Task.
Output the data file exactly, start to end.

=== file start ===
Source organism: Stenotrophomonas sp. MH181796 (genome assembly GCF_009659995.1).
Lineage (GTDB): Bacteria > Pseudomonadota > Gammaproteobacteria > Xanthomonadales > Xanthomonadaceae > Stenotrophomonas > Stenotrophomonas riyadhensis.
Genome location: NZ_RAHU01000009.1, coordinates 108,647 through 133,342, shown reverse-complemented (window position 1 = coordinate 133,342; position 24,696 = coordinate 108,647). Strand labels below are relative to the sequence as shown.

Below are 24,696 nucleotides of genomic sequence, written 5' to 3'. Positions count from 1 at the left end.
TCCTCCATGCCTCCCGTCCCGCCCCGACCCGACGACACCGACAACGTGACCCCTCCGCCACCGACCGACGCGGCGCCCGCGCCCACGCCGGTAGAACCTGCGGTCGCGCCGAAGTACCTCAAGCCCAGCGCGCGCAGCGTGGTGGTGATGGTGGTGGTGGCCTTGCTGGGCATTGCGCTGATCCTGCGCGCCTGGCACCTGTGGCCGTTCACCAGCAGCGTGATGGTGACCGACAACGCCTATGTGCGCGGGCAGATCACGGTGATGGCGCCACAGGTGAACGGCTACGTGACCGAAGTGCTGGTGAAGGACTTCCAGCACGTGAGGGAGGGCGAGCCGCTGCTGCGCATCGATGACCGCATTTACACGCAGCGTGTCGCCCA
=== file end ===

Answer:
Source organism: Stenotrophomonas sp. MH181796 (genome assembly GCF_009659995.1).
Lineage (GTDB): Bacteria > Pseudomonadota > Gammaproteobacteria > Xanthomonadales > Xanthomonadaceae > Stenotrophomonas > Stenotrophomonas riyadhensis.
Genome location: NZ_RAHU01000009.1, coordinates 108,647 through 133,342, shown reverse-complemented (window position 1 = coordinate 133,342; position 24,696 = coordinate 108,647). Strand labels below are relative to the sequence as shown.

Below are 24,696 nucleotides of genomic sequence, written 5' to 3'. Positions count from 1 at the left end.
TCCTCCATGCCTCCCGTCCCGCCCCGACCCGACGACACCGACAACGTGACCCCTCCGCCACCGACCGACGCGGCGCCCGCGCCCACGCCGGTAGAACCTGCGGTCGCGCCGAAGTACCTCAAGCCCAGCGCGCGCAGCGTGGTGGTGATGGTGGTGGTGGCCTTGCTGGGCATTGCGCTGATCCTGCGCGCCTGGCACCTGTGGCCGTTCACCAGCAGCGTGATGGTGACCGACAACGCCTATGTGCGCGGGCAGATCACGGTGATGGCGCCACAGGTGAACGGCTACGTGACCGAAGTGCTGGTGAAGGACTTCCAGCACGTGAGGGAGGGCGAGCCGCTGCTGCGCATCGATGACCGCATTTACACGCAGCGTGTCGCCCA